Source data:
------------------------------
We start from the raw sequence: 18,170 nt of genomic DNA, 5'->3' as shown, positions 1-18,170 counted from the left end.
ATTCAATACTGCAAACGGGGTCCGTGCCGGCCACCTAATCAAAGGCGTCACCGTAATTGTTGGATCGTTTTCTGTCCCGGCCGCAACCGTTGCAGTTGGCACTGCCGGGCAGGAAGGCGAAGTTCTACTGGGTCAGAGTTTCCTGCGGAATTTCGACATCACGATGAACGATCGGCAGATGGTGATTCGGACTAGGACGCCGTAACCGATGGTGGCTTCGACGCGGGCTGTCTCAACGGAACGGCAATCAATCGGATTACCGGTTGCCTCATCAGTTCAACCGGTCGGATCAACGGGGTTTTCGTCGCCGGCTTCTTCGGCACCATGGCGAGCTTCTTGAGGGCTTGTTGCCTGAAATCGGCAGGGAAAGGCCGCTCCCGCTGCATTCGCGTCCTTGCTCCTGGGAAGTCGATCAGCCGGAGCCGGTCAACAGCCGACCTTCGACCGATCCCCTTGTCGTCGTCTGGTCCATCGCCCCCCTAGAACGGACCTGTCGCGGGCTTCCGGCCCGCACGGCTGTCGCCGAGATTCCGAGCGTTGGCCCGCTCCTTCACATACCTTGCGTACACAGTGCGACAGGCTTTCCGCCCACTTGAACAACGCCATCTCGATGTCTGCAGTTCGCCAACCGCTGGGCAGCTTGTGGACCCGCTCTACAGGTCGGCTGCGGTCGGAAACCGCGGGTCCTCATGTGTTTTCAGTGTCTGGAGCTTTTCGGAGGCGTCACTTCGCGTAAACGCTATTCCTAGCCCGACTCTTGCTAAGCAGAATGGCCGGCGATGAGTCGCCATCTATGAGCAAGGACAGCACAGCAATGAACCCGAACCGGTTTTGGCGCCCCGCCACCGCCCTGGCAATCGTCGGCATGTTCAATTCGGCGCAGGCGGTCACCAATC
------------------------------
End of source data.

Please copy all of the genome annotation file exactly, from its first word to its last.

We start from the raw sequence: 18,170 nt of genomic DNA, 5'->3' as shown, positions 1-18,170 counted from the left end.
ATTCAATACTGCAAACGGGGTCCGTGCCGGCCACCTAATCAAAGGCGTCACCGTAATTGTTGGATCGTTTTCTGTCCCGGCCGCAACCGTTGCAGTTGGCACTGCCGGGCAGGAAGGCGAAGTTCTACTGGGTCAGAGTTTCCTGCGGAATTTCGACATCACGATGAACGATCGGCAGATGGTGATTCGGACTAGGACGCCGTAACCGATGGTGGCTTCGACGCGGGCTGTCTCAACGGAACGGCAATCAATCGGATTACCGGTTGCCTCATCAGTTCAACCGGTCGGATCAACGGGGTTTTCGTCGCCGGCTTCTTCGGCACCATGGCGAGCTTCTTGAGGGCTTGTTGCCTGAAATCGGCAGGGAAAGGCCGCTCCCGCTGCATTCGCGTCCTTGCTCCTGGGAAGTCGATCAGCCGGAGCCGGTCAACAGCCGACCTTCGACCGATCCCCTTGTCGTCGTCTGGTCCATCGCCCCCCTAGAACGGACCTGTCGCGGGCTTCCGGCCCGCACGGCTGTCGCCGAGATTCCGAGCGTTGGCCCGCTCCTTCACATACCTTGCGTACACAGTGCGACAGGCTTTCCGCCCACTTGAACAACGCCATCTCGATGTCTGCAGTTCGCCAACCGCTGGGCAGCTTGTGGACCCGCTCTACAGGTCGGCTGCGGTCGGAAACCGCGGGTCCTCATGTGTTTTCAGTGTCTGGAGCTTTTCGGAGGCGTCACTTCGCGTAAACGCTATTCCTAGCCCGACTCTTGCTAAGCAGAATGGCCGGCGATGAGTCGCCATCTATGAGCAAGGACAGCACAGCAATGAACCCGAACCGGTTTTGGCGCCCCGCCACCGCCCTGGCAATCGTCGGCATGTTCAATTCGGCGCAGGCGGTCACCAATC